Last year David Redvers was only too happy to hear the Melbourne Cup tip from the man selling coffee at the Werribee racecourse.
The barista had tipped out the winner Americain the previous year and he was tipping Dunaden to all his customers in the leadup to the the Flemington feature.
And for the second straight year, he was proven correct.
But Redvers, the racing manager for Dunaden's Qatari owner Sheikh Fahad bin Abdullah Al-Thani, has only got to hope the coffee man has burnt the beans for this year's tip, Irish raider Galileo's Choice.
Asked at yesterday's international runners' press conference at Werribee about how he felt Dunaden would perform in tomorrow's A$6.2 Melbourne Cup, Redvers replied: "I was very confident about him winning until Sheikh Fahad spoke your coffee man downstairs. He tipped Dunaden last year and Americain the year before but he didn't tip [Dunaden] this year."
However, Redvers offered a strong Melbourne Cup tip of his own, while Sheikh Fahad was also tipping out a Dunaden win.
"We are very confident with him," Redvers said.
"We've got a special horse - a horse that's done some extraordinary things. The Caulfield Cup win was one of the finest performances I've ever seen in any race, let alone a Caulfield Cup. The horse is here in great form. You saw him out there. He's utterly relaxed, very happy."
Trained by France's Mikel Delzangles, Dunaden worked well within himself at yesterday's trackwork session but looked bright and willing and poised to become just the fifth horse to win successive Melbourne Cups and the first since Makybe Diva's three wins in 2003-04-05.
The seven-year-old Nicobar stallion has won 10 of his 34 starts, most recently with a brilliant finish down the outside for Melbourne jockey Craig Williams in last month's A$2.5 million Caulfield Cup (2400m).
That was his third win in as many starts in Australia, having won the Gr III Geelong Cup (2400m) and Gr I Melbourne Cup (3200m) last spring.
Dunaden carried 54.5kg to win last year's Cup but has 59kg for tomorrow's feature, including a 1kg rehandicap for winning at Caulfield.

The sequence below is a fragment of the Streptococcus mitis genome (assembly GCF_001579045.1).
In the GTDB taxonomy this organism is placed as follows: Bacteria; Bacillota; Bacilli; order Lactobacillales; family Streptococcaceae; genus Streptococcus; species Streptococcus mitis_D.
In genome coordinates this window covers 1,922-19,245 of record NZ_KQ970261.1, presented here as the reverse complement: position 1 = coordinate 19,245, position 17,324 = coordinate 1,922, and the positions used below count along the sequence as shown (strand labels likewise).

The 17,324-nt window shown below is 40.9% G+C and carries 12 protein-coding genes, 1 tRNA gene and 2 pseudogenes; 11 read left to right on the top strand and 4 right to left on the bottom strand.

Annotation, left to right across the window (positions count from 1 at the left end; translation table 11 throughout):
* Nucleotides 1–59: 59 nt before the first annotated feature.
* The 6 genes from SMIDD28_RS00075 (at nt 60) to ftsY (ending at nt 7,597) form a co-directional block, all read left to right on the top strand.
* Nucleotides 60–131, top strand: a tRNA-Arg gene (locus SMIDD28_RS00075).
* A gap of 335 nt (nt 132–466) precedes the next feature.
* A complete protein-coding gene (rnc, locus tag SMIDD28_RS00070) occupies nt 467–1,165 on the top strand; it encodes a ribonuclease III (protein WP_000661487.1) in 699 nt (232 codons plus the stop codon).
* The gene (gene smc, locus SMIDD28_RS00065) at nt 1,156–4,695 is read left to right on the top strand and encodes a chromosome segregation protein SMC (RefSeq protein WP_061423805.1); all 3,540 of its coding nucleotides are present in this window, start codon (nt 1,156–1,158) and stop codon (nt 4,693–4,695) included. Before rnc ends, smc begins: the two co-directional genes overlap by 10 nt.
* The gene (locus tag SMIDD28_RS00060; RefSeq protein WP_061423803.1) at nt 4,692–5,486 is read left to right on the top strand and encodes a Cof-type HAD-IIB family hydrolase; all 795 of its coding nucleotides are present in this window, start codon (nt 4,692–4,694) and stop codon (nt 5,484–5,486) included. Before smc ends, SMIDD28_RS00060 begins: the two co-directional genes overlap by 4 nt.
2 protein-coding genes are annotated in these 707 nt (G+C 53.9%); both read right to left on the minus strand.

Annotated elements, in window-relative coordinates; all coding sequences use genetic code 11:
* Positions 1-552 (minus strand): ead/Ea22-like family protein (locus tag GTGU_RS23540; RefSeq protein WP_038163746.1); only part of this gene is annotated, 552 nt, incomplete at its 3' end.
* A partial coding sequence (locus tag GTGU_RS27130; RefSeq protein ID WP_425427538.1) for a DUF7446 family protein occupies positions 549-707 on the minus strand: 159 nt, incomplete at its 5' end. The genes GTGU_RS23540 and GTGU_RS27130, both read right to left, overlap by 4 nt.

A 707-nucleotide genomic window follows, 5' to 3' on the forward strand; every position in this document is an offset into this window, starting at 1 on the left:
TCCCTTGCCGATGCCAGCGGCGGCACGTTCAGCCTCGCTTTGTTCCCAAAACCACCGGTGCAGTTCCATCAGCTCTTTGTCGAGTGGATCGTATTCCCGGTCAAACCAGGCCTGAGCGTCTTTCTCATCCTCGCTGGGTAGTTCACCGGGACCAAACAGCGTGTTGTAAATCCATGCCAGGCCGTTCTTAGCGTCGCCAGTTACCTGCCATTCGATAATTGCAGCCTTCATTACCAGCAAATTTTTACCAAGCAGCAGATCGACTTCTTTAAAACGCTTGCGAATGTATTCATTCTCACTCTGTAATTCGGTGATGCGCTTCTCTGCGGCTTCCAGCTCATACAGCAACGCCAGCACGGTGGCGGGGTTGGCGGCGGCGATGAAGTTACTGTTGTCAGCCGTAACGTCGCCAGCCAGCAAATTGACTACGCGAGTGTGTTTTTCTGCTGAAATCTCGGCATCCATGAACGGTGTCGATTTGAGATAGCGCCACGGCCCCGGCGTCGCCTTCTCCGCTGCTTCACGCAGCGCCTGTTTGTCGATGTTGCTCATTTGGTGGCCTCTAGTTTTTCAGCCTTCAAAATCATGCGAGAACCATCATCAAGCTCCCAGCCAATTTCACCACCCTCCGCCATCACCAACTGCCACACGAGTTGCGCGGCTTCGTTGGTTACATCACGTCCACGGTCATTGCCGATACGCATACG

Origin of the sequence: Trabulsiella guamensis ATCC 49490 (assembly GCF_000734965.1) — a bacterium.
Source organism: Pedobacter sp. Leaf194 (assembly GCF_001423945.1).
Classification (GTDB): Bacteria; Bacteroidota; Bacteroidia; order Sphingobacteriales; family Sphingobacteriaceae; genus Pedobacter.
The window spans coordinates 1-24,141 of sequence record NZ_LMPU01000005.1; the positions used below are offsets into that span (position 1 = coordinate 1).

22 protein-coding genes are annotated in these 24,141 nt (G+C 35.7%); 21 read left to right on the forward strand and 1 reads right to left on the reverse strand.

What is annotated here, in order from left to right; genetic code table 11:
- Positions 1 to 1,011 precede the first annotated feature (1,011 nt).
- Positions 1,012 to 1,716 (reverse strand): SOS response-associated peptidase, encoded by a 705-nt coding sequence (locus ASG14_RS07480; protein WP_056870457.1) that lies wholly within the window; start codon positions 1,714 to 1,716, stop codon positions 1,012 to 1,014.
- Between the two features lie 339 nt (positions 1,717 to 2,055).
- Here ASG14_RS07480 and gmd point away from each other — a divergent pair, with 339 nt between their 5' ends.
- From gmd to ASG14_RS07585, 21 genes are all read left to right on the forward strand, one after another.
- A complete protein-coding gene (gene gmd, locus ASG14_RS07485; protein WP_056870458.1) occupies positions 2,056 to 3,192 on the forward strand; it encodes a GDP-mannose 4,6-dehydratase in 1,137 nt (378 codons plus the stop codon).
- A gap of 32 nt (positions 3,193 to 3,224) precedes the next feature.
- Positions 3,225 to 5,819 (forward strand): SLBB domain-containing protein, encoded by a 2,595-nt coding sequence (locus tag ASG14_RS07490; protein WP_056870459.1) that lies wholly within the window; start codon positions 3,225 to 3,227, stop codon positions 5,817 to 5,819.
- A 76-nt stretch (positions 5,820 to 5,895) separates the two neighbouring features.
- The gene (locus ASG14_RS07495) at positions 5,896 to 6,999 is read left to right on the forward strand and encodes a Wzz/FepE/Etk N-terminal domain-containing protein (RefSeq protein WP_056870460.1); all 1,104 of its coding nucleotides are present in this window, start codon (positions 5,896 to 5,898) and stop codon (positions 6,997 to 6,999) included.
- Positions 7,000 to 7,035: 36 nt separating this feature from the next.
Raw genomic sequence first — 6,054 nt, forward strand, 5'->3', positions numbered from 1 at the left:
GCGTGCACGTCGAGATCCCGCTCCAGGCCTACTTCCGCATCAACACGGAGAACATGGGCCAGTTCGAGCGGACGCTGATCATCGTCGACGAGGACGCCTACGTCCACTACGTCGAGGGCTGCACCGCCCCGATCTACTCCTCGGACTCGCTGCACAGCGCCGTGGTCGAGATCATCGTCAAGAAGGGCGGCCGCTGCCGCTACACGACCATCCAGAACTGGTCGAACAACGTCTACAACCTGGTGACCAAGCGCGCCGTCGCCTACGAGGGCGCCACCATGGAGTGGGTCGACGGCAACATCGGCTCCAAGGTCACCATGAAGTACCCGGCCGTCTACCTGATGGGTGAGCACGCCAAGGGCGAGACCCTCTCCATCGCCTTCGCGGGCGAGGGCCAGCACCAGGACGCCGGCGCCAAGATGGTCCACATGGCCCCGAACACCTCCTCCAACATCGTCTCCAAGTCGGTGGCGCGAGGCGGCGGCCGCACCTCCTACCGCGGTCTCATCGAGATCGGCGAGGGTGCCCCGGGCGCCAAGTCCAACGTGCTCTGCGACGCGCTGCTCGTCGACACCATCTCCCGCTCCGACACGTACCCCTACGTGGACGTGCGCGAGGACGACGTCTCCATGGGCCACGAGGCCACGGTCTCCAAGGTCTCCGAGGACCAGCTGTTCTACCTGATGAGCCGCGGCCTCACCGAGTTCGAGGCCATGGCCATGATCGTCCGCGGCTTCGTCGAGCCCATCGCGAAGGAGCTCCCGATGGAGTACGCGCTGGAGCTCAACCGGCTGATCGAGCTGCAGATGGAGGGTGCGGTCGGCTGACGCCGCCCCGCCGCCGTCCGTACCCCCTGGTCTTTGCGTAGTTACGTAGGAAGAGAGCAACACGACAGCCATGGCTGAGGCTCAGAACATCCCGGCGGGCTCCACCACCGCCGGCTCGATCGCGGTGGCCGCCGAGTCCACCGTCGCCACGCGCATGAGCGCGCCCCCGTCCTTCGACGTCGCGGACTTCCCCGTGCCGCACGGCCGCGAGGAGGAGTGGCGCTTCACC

Sheikh Fahad made the seemingly outrageous claim yesterday that Dunaden was only 80 per cent fit in the Caulfield Cup, despite Redvers' assertion that it was the finest performance of his career.
"We are very pleased with the horse as we thought he was only 80 per cent fit for the Caulfield Cup and he has come on a lot since then," Sheikh Fahad said.
"He is 100 per cent for the Melbourne Cup. The horse loves Australia and he definitely improves down here."
Redvers said Dunaden had was a vastly improved horse from last year's Melbourne Cup.
"If you ask Craig Williams, there's no doubt in his mind - and in Mikel's mind - the horse has improved quite dramatically from 12 months ago. He seems more muscular," Redvers said.
"Mikel said to me last winter 'I can't believe that a horse from five to six can improve so much over a winter'. We've seen this year the level of his form has improved and the greatest race of his life was the Caulfield Cup. We feel pretty confident he's the horse to beat."
Asked how hard it was to win a Melbourne Cup, Redvers quipped: "We've only tried it once and it was pretty easy actually. No, it's rapidly turning into the greatest horse race on the planet and just to be here competing in it is tremendous. To be here as favourite two years running is beyond our wildest dreams. We've got the right horse to do it again."
Dunaden won last year's Melbourne Cup by a nose from English stayer Red Cadeaux, prepared by Ed Dunlop, and Redvers rated him as the hardest to beat tomorrow.
"Ed Dunlop is best placed to get his revenge this year. We're giving a lot of weight to Red Cadeaux. That horse comes here fresh and well and Ed is a master at travelling these horses abroad and Mount Athos has a serious chance as well."
Williams retains the ride on Dunaden from the Caulfield Cup, having missed the winning ride in last year's Melbourne Cup through suspension. He was replaced by Christophe Lamiare, though Redvers said Williams was Dunaden's perfect match.
"He's a world-class jockey. There's nobody to touch him here, I don't think," Redvers said.
"He thinks things through and he gives the connections great confidence that he's left nothing to chance whatsoever. He gets on with this horse so phenomenally well. He absolutely adores him - there's a real bit of electricity between the two of them. We've got the right man for the job.''
Delzangles was missing from yesterday's function as he was supervising his horses at yesterday's Breeders' Cup meeting at Santa Anita, saddling Flotilla to win the Juvenile Fillies Turf with Lemaire in the saddle.
Meanwhile, Dunlop was optimistic of turning the tables on Dunaden with Red Cadeaux, especially as he meets last year's winner 2.5kg better tomorrow.
"We are better in than Dunaden but equally we are nought for three with Dunaden. He's beaten us three times and he'll probably beat us again, but we have a better chance," Dunlop said.
Dunlop would love to exact revenge for Red Cadeaux's defeat last year.
"I had moved on from that till I got back here because obviously television shows it every five minutes and I've been asked lots of questions about it," Dunlop said.
"It's different this year because we didn't have to qualify to come and we always planned to be here. The experts are telling me he looks bigger and stronger and I think that's the case. He's a very fresh horse. I hope I've done my job as well as I can and haven't left him too fresh. We're very happy.
"It's an enormous race and we all want to win it. No English trainer as won it - let's hope that's me."